Monday, August 28, 2006

Dumped illegals in Spain's street causes protest.

EU: It did not take long for communities to get angry about this absurd law by Spain that after 40 days if you can't figure out where the illegal came from just let them go on the streets. That is asking for conflict.

A political row is raging in Spain over the fate of the hundreds of illegal immigrants allegedly being "dumped" across the mainland after arriving by boat in the Canary Islands. With more than 18,000 immigrants arriving from west Africa this year, immigrant holding centres on the holiday islands are at bursting point. Many of the exhausted Africans deliberately ''lose" their identity papers during their journey, making it impossible for Spain to deport them or easily assess asylum requests. Under Spanish law, after an initial 40 days in detention, migrants who cannot be deported are released inside Spain with a piece of paper telling them to leave the country. Most choose to ignore that request and instead become trapped in legal limbo, unable to gain work papers and unwilling to return home. advertisement But as the numbers arriving on Spanish city streets in this way have grown in recent weeks, the local communities have begun to protest. The conservative Popular Party opposition said a disproportionate number of immigrants was sent to regions it governs, while Catalonia's socialist government claimed last week that the interior ministry had flown an aircraft full of illegal immigrants into Barcelona with no prior warning. Although most are offered assistance by non governmental organisations on arrival, the government has been accused of "dumping" them in cities without informing local authorities. A Catalan government spokesman said the policy was leaving immigrants "defenceless" and causing "social alarm". "Immigrants without papers are freely moving around Spain and it is creating a problem on an incalculable scale," said Miguel Arias Canete, the Popular Party's economic spokesman. He estimated that 11,000 immigrants have been scattered throughout Spain so far this year, three times last year's figure. "The government is running blind with a policy that only gets the problem off its back temporarily," Victor Campos, the deputy premier of the Canaries, said last week. He called for urgent negotiations to tackle the problem. "The government is treating illegal immigration as an administrative process. It is only worried about doling out papers, whether to legalise the immigrants, deport them or send them to other regions of Spain."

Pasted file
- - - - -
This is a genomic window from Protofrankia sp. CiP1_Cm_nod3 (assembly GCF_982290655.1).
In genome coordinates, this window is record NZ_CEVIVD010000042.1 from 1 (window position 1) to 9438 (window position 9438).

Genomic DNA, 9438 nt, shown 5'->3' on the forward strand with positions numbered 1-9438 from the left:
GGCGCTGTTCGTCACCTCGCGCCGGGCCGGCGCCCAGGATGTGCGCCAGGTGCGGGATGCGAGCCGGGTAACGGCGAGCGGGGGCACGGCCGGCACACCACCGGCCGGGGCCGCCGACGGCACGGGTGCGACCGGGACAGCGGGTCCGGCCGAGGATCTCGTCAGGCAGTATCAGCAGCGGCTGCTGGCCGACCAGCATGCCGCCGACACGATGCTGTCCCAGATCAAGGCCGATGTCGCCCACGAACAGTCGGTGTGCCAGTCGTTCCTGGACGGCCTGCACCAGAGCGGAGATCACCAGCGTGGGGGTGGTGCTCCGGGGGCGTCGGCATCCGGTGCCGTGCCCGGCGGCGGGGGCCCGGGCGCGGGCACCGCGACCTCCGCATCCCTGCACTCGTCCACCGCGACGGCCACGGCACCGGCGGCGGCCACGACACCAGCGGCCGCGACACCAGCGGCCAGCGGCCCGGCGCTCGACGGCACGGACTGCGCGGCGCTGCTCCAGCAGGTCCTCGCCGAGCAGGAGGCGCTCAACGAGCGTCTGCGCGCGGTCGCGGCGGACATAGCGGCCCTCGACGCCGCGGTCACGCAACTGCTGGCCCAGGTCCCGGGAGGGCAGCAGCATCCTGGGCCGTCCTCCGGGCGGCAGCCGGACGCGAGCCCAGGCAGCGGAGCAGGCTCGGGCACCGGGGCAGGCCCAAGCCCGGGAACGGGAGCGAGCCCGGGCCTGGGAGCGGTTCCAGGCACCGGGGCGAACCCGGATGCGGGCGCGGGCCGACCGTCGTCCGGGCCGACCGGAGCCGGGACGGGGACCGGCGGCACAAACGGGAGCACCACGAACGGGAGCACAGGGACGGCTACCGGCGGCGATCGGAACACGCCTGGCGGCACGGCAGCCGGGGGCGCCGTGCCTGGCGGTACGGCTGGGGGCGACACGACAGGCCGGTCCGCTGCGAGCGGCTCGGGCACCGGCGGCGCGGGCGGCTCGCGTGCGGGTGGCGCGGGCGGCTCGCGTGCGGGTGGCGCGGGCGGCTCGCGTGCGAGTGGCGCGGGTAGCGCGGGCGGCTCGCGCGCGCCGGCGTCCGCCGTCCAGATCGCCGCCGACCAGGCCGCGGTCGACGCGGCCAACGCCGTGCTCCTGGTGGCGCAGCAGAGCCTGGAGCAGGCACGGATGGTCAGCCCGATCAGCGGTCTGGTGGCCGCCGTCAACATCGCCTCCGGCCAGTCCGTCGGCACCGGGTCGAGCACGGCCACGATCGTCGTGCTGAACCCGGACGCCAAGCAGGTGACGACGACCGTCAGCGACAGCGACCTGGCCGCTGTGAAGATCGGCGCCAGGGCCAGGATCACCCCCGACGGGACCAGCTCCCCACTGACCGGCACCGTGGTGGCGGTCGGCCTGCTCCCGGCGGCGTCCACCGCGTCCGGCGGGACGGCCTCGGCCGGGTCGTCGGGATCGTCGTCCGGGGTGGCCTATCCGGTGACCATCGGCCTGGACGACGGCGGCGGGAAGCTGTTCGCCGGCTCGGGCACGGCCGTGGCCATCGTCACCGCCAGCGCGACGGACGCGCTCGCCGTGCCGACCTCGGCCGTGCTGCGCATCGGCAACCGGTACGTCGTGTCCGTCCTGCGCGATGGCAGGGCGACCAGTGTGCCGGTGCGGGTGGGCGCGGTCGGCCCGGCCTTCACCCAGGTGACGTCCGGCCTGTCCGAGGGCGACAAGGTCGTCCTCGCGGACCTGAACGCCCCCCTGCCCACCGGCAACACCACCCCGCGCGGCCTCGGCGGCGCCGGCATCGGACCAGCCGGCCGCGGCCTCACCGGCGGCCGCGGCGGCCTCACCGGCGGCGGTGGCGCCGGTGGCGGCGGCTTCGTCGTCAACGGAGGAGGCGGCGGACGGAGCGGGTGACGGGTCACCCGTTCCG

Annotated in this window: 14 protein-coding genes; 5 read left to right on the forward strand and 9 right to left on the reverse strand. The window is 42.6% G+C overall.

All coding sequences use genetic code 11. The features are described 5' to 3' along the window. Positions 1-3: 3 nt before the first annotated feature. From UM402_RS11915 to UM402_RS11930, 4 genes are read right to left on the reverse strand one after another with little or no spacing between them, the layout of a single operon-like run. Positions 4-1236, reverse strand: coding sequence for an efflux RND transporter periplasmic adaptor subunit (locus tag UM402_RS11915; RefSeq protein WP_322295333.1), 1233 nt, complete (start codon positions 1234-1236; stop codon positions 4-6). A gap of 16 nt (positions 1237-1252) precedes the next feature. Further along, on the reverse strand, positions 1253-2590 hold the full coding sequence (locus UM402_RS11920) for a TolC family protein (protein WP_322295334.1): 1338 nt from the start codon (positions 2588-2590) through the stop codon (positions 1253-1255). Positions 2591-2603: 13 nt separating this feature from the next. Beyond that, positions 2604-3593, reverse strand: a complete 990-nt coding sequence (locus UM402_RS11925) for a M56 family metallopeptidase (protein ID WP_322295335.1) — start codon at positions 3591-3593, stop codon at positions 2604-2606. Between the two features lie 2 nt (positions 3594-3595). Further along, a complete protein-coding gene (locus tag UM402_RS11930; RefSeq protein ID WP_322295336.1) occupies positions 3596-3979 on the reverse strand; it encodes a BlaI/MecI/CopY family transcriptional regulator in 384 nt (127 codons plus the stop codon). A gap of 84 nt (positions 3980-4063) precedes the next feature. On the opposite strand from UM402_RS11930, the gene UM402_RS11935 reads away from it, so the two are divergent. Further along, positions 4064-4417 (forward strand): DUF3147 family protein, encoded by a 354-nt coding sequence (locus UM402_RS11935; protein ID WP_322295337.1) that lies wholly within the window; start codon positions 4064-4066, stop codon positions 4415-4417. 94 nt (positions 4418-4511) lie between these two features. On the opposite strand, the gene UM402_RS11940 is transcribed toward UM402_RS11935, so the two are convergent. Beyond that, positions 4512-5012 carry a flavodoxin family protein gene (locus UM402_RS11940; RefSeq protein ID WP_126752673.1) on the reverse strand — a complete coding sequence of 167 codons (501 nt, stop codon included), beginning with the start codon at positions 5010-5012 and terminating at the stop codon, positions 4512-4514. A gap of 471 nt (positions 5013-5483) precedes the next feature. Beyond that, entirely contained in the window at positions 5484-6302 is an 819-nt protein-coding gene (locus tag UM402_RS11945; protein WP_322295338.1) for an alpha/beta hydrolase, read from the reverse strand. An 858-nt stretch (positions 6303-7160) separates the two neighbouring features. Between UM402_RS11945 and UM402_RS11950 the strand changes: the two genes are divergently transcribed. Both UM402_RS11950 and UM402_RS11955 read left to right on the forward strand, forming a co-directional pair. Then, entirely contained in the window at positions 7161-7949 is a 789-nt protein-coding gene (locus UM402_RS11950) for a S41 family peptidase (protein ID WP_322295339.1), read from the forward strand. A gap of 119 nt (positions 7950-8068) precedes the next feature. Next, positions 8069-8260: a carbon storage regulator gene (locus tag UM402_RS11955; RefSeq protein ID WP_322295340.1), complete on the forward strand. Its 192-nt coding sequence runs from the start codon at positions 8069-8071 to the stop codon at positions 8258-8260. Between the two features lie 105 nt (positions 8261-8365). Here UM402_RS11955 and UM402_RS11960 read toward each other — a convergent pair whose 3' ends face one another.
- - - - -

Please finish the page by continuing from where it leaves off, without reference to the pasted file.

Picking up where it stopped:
Spain still running to the EU for help that Zappo and his crew created themselves with passing amnesty last year.
Tomorrow Spain will press the European Union for more help in trying to stem the growing numbers of illegal immigrants trying to reach its shores. The deputy prime minister, Maria Teresa Fernandez de la Vega, is due to travel to Finland, which currently holds the EU presidency, and then to the union headquarters in Brussels on Wednesday to press for greater aid in stopping uncontrolled migration. Officials estimate that nearly 5,000 immigrants have landed in the Canary Islands this month alone, almost as many as in the whole of last year.

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